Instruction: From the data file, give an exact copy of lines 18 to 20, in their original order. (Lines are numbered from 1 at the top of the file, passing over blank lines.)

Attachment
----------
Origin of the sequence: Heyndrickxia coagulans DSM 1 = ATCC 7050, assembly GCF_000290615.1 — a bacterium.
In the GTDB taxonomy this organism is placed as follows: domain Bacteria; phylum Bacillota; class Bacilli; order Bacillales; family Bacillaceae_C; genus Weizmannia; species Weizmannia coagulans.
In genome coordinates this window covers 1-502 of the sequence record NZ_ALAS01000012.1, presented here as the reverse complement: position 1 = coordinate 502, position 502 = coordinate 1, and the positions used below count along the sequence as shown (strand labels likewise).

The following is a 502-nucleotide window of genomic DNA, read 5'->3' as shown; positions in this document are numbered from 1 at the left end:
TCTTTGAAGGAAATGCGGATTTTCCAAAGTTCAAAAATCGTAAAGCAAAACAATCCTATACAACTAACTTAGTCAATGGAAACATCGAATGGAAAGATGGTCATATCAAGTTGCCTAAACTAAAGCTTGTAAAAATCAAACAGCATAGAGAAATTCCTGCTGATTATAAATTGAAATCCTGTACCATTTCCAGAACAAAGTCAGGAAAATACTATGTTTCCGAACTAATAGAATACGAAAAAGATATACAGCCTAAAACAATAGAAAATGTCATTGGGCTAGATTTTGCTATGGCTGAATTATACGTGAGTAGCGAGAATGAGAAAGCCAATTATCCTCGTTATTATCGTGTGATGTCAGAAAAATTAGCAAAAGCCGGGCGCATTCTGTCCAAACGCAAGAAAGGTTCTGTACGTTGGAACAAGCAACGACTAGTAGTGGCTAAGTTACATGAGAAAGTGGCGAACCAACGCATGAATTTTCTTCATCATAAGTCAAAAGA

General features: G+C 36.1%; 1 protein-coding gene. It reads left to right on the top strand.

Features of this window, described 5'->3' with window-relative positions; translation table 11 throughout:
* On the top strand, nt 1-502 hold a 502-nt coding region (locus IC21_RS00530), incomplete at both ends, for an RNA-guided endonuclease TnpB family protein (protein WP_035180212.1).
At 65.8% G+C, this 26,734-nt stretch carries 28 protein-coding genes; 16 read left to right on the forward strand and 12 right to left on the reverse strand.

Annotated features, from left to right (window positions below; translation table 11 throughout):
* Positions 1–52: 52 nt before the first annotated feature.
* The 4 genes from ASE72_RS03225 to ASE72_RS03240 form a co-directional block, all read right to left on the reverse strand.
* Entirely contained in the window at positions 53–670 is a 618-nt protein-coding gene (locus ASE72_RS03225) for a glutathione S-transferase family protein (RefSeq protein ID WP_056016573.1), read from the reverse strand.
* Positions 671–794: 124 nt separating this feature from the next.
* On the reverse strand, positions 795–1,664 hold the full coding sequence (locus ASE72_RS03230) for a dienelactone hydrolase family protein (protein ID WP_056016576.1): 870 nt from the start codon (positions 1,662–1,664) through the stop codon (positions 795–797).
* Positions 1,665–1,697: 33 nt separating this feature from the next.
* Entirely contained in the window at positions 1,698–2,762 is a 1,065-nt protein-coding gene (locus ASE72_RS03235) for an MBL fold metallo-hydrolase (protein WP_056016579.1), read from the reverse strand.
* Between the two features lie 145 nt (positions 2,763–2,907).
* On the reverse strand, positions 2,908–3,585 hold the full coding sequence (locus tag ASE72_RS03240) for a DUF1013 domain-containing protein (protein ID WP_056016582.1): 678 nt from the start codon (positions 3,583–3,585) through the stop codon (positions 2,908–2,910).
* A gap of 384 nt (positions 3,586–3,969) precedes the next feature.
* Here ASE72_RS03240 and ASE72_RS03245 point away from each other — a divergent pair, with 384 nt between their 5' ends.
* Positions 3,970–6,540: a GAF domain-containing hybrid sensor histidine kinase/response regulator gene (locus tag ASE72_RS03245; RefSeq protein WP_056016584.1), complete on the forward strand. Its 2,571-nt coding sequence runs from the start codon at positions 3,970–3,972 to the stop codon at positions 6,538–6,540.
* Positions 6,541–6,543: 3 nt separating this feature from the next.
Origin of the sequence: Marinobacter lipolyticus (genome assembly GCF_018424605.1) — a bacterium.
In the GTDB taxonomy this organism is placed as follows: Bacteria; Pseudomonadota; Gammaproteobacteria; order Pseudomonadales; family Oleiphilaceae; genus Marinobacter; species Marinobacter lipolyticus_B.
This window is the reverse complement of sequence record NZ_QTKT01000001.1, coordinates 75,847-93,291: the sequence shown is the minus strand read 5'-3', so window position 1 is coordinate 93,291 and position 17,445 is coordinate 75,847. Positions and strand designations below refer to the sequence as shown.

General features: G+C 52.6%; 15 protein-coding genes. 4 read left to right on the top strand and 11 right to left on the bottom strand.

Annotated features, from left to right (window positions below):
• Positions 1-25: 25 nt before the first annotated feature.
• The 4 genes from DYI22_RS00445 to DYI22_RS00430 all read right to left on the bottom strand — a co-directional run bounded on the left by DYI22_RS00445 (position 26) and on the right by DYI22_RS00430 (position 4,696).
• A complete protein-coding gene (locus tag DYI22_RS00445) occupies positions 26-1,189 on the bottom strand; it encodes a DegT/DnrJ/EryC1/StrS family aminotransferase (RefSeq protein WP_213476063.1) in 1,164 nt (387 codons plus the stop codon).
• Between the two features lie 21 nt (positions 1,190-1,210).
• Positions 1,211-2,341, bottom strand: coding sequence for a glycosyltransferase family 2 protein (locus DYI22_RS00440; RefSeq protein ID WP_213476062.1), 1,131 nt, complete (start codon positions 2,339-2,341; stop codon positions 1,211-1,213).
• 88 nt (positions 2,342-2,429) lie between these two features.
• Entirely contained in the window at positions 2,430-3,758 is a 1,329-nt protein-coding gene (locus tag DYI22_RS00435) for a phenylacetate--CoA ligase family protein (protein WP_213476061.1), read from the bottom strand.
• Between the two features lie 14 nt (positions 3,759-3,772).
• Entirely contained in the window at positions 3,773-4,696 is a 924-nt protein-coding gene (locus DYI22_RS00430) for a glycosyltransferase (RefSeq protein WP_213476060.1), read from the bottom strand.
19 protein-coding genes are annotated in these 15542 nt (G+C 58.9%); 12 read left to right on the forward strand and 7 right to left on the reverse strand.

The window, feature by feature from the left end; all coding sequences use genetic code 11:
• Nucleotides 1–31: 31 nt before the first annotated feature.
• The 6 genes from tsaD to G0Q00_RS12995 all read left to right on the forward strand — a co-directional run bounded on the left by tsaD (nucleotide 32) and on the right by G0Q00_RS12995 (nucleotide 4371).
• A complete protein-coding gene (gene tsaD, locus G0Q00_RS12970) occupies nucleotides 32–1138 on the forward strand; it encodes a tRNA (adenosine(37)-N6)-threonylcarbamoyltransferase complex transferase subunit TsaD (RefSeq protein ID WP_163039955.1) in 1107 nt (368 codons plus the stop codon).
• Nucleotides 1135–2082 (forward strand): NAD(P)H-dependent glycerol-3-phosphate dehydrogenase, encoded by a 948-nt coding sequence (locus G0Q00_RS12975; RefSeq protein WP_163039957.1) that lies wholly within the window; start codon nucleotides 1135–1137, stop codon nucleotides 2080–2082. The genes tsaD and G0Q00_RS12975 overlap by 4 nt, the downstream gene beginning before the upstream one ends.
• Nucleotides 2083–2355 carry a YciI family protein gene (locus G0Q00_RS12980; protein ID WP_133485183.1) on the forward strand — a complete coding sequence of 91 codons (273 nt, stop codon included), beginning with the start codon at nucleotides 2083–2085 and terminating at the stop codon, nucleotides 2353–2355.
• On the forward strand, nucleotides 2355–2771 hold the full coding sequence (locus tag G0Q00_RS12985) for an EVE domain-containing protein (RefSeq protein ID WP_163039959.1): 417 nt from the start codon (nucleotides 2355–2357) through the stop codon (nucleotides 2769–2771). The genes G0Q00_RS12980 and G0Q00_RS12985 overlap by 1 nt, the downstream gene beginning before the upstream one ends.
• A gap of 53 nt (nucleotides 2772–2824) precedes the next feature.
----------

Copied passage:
* Between the two features lie 145 nt (positions 2,763–2,907).
* On the reverse strand, positions 2,908–3,585 hold the full coding sequence (locus tag ASE72_RS03240) for a DUF1013 domain-containing protein (protein ID WP_056016582.1): 678 nt from the start codon (positions 3,583–3,585) through the stop codon (positions 2,908–2,910).
* A gap of 384 nt (positions 3,586–3,969) precedes the next feature.